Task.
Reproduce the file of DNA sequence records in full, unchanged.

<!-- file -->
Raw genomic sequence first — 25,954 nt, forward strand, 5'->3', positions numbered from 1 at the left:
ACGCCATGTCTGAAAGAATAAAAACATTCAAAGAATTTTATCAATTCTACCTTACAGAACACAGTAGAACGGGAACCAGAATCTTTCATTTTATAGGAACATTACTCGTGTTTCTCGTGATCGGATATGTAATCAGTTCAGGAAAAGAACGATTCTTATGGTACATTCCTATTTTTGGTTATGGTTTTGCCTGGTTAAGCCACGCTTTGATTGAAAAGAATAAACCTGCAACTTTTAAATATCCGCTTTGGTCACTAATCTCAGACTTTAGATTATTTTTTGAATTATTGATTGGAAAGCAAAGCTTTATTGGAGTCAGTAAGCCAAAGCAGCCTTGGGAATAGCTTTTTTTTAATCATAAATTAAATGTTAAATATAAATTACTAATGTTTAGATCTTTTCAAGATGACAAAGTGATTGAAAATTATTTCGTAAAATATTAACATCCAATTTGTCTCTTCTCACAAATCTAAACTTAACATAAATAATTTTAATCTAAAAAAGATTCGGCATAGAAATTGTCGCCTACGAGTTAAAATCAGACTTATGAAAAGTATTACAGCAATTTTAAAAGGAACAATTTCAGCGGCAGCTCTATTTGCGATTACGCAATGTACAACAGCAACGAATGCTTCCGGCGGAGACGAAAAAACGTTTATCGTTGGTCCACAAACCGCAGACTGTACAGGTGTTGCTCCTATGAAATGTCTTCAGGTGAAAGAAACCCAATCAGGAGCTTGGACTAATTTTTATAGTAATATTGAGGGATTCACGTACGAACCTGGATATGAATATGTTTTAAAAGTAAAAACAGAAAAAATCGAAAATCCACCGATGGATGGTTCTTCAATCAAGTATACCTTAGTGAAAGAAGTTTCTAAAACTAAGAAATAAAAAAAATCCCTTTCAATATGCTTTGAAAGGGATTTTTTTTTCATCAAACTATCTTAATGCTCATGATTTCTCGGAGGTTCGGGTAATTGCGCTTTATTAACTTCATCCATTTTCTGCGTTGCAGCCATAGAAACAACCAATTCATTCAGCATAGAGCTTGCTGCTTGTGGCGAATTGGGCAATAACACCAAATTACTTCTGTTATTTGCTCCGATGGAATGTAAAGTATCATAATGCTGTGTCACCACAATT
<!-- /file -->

Raw genomic sequence first — 25,954 nt, forward strand, 5'->3', positions numbered from 1 at the left:
ACGCCATGTCTGAAAGAATAAAAACATTCAAAGAATTTTATCAATTCTACCTTACAGAACACAGTAGAACGGGAACCAGAATCTTTCATTTTATAGGAACATTACTCGTGTTTCTCGTGATCGGATATGTAATCAGTTCAGGAAAAGAACGATTCTTATGGTACATTCCTATTTTTGGTTATGGTTTTGCCTGGTTAAGCCACGCTTTGATTGAAAAGAATAAACCTGCAACTTTTAAATATCCGCTTTGGTCACTAATCTCAGACTTTAGATTATTTTTTGAATTATTGATTGGAAAGCAAAGCTTTATTGGAGTCAGTAAGCCAAAGCAGCCTTGGGAATAGCTTTTTTTTAATCATAAATTAAATGTTAAATATAAATTACTAATGTTTAGATCTTTTCAAGATGACAAAGTGATTGAAAATTATTTCGTAAAATATTAACATCCAATTTGTCTCTTCTCACAAATCTAAACTTAACATAAATAATTTTAATCTAAAAAAGATTCGGCATAGAAATTGTCGCCTACGAGTTAAAATCAGACTTATGAAAAGTATTACAGCAATTTTAAAAGGAACAATTTCAGCGGCAGCTCTATTTGCGATTACGCAATGTACAACAGCAACGAATGCTTCCGGCGGAGACGAAAAAACGTTTATCGTTGGTCCACAAACCGCAGACTGTACAGGTGTTGCTCCTATGAAATGTCTTCAGGTGAAAGAAACCCAATCAGGAGCTTGGACTAATTTTTATAGTAATATTGAGGGATTCACGTACGAACCTGGATATGAATATGTTTTAAAAGTAAAAACAGAAAAAATCGAAAATCCACCGATGGATGGTTCTTCAATCAAGTATACCTTAGTGAAAGAAGTTTCTAAAACTAAGAAATAAAAAAAATCCCTTTCAATATGCTTTGAAAGGGATTTTTTTTTCATCAAACTATCTTAATGCTCATGATTTCTCGGAGGTTCGGGTAATTGCGCTTTATTAACTTCATCCATTTTCTGCGTTGCAGCCATAGAAACAACCAATTCATTCAGCATAGAGCTTGCTGCTTGTGGCGAATTGGGCAATAACACCAAATTACTTCTGTTATTTGCTCCGATGGAATGTAAAGTATCATAATGCTGTGTCACCACAATT